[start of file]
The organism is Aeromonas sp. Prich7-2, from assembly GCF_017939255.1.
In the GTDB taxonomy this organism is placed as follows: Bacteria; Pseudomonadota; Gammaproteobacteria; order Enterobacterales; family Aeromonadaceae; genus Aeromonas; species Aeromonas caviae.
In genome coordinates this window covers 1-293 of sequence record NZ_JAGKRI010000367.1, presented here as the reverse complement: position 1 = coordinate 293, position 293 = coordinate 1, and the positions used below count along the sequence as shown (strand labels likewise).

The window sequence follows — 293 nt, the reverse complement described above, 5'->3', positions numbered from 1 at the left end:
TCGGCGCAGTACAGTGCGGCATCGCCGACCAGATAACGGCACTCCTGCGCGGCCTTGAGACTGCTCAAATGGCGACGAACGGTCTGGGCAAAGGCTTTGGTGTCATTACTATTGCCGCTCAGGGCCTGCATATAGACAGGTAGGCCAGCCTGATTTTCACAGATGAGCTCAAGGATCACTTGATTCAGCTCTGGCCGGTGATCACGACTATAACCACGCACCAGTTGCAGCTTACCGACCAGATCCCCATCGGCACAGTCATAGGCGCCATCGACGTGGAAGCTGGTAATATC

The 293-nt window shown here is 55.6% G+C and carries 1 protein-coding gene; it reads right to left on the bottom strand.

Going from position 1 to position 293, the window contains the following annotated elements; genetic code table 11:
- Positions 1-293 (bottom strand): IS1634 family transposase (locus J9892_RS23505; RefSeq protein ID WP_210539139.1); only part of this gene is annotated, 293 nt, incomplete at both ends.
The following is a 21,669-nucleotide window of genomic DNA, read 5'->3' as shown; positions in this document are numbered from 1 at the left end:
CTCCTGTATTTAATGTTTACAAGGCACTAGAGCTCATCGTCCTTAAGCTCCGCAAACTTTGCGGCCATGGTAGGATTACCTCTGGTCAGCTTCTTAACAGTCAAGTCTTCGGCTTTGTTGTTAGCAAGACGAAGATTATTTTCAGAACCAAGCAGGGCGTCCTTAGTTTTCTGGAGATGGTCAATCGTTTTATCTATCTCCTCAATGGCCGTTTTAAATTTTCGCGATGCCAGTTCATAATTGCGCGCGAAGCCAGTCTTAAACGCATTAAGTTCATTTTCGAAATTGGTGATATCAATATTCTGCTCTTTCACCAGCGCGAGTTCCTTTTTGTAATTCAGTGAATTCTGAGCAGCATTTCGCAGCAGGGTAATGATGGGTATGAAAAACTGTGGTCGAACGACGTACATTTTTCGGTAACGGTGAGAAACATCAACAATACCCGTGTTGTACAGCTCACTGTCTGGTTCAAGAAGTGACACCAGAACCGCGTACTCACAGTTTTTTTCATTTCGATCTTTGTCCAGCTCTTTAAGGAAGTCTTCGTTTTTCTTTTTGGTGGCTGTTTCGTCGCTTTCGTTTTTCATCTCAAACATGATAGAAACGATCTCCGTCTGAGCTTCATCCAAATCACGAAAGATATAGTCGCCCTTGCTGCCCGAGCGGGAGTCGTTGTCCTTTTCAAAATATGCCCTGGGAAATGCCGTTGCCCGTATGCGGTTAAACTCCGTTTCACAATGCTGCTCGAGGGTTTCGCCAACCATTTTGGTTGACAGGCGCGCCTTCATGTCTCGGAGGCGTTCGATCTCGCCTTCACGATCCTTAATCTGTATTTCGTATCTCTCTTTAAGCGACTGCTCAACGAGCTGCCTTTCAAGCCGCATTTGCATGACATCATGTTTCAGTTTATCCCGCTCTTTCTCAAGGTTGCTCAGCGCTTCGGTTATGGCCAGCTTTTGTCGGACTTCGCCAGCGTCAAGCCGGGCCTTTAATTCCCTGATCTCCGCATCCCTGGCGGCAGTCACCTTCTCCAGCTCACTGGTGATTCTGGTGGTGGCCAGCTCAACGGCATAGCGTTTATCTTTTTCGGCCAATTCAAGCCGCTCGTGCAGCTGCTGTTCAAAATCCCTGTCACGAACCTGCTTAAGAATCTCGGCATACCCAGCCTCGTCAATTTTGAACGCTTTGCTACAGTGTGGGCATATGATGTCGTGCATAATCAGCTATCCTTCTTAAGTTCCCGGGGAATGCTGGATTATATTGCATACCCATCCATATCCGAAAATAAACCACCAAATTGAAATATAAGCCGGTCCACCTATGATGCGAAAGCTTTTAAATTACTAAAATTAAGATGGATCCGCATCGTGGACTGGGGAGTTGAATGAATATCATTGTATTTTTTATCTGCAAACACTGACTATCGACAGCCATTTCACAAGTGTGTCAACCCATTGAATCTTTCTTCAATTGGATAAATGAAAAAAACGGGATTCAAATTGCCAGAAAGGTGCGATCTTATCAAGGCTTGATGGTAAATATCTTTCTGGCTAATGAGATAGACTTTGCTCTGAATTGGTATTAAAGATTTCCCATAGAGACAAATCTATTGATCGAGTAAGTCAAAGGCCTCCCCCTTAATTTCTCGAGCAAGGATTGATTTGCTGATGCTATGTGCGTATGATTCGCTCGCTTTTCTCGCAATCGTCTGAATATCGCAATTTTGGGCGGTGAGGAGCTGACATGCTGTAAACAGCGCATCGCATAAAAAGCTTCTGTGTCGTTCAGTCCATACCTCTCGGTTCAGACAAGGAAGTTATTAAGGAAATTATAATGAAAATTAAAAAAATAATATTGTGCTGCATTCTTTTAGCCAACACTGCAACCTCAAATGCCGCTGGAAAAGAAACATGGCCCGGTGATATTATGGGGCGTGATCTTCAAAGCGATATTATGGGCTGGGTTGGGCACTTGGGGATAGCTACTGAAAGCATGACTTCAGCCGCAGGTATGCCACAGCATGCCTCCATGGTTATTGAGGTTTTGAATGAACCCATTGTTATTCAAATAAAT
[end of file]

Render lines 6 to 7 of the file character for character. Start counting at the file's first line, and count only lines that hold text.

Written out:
The 293-nt window shown here is 55.6% G+C and carries 1 protein-coding gene; it reads right to left on the bottom strand.

Going from position 1 to position 293, the window contains the following annotated elements; genetic code table 11: